For its first 35 years, the singing at Grace Church was led mostly by volunteer quartettes or double-quartettes of adult males. On occasion, a volunteer group of men and women would emerge, yet disband after a few months. The role of these groups, for the most part, was to sing hymns loudly enough so that other parishioners would be motivated to sing as well. None of the singers wore robes, as vested choirs were controversial, and often were viewed as "high church". The "Oxford Movement" in England fueled the passionate high church-low church controversy in America. In 1841, Rev. Dr. Francis Hawkes in Flushing, NY had established the first vested choir in America but it cost him the election to become a bishop. A few years later, a rector was driven from the Diocese of Ohio because he established a vested choir in his parish in Columbus. In 1865 at Grace Church, Bishop Eastburn and Rector Peter Steenstra removed flowers from the communion table at Grace during a prayer - as flowers then were viewed as a symbol of "high church" practices. Fast forward to 1889.
In his first 15 years at Grace, the Rev. George Shinn had several times requested, to no avail, that the Vestry authorize a vested choir. However, just before Christmas of 1889, Shinn decided to try again. In a lengthy plea to the Vestry, Shinn wrote: "... At one time I had almost concluded never to revive the subject of the choir again, but I am not willing to let my disappointment stand in the way of the prosperity of the parish – and as having to think that some of the previous opposition to the measure arose from misunderstanding – I very earnestly ask that the whole subject of a vested choir be again considered. [Shinn proposed a one year trial of a vested choir of men and boys, to begin on Easter, 1890] ...In order to disabuse the minds of any persons who may think such a choir involves some partizan and offensive changes in our modes of worship I would beg to say...that I contemplate no such ceremonies or anything that will destroy the simplicity of our present services....You can make [vested choirs] low church or high church or anything else, just as you can make quartettes so....One of the main reasons I wish a vested choir of men and boys is that it will publicly awaken new life in the parish, first by interesting boys and men, and then by spreading such interest to others, and drawing them here, particularly to the Sunday night services – In other parishes just these results have followed, and I am considerably mortified that Grace Church is not in the forefront of all good things - If other parishes have found substantial benefit from using such choirs – why should not we make the experiment, instead of keeping far in the rear of progressive parishes?... I want to have such beauty and enthusiastic services that no one will want to stay away from them....Your friend and rector, Geo. W. Shinn."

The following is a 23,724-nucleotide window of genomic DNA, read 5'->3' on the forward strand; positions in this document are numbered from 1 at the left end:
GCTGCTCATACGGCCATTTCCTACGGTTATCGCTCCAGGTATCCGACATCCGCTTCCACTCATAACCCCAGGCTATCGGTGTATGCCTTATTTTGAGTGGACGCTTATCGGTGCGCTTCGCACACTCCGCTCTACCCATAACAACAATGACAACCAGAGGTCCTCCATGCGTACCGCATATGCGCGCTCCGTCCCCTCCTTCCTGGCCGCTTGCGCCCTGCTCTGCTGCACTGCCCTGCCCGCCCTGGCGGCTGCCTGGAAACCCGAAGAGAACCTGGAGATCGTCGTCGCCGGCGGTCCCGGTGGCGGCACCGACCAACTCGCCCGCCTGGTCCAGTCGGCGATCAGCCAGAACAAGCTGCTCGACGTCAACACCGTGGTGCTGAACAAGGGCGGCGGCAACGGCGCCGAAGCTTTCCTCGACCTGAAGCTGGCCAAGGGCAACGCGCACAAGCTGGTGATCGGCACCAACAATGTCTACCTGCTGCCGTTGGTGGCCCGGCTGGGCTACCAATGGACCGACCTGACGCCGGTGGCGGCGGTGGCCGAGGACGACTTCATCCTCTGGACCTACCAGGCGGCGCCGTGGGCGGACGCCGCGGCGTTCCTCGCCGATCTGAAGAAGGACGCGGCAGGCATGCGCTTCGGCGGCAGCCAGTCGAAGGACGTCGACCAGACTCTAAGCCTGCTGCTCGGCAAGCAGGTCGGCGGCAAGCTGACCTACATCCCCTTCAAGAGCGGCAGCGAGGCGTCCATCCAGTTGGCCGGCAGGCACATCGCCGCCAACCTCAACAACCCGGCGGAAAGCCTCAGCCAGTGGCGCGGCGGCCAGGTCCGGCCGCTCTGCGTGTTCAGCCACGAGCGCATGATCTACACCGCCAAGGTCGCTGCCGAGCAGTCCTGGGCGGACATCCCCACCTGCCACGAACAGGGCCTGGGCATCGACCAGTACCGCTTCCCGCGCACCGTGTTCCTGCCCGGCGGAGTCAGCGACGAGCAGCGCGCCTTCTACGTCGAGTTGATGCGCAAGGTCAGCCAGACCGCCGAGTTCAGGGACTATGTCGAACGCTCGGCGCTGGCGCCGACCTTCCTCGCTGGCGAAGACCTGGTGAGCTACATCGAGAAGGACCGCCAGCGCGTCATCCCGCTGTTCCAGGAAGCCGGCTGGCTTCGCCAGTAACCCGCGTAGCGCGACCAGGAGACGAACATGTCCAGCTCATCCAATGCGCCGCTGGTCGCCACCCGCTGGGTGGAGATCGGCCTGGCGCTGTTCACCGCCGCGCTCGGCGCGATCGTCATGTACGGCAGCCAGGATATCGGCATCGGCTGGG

The Vestry voted "Yes". The new choir practiced for three months, and robes were purchased. Thus, thirty-three boys and thirteen men sang on Easter Sunday, 1890 - 125 years ago. Both Easters were on April 20, how cool is that!
The "experiment" worked so well that by June, 1892, the choirmaster wrote to the Vestry begging that the choir be granted a "vacation" of three Sundays in August, as they had sung, without a break, Sunday mornings and Sunday evenings, for 26 consecutive months.
In Grace's weekly bulletin of January 22, 1893, Rev. Shinn wrote: "Note how the people respond and sing now in the services. Great improvement over the old silent way."
Last week, we asked: "Which former member of the Grace Church Choir currently is an Overseer of Harvard University?" The answer is Lynn Chang. Lynn sang in our choir (and played his violin) in the 1960's. In 1991, he played at Grace as a fund-raiser for the re-building of our organ. Lynn teaches violin at MIT, BU, Boston Conservatory and the New England Conservatory. In 2010, Lynn Chang was the violin soloist at the Nobel Peace Prize Ceremony in Oslo.
Who was the well-known musician, whose mother was, for three years, Grace's organist/choirmaster? Hint: she is buried at St. Mary's, Newton Lower Falls.
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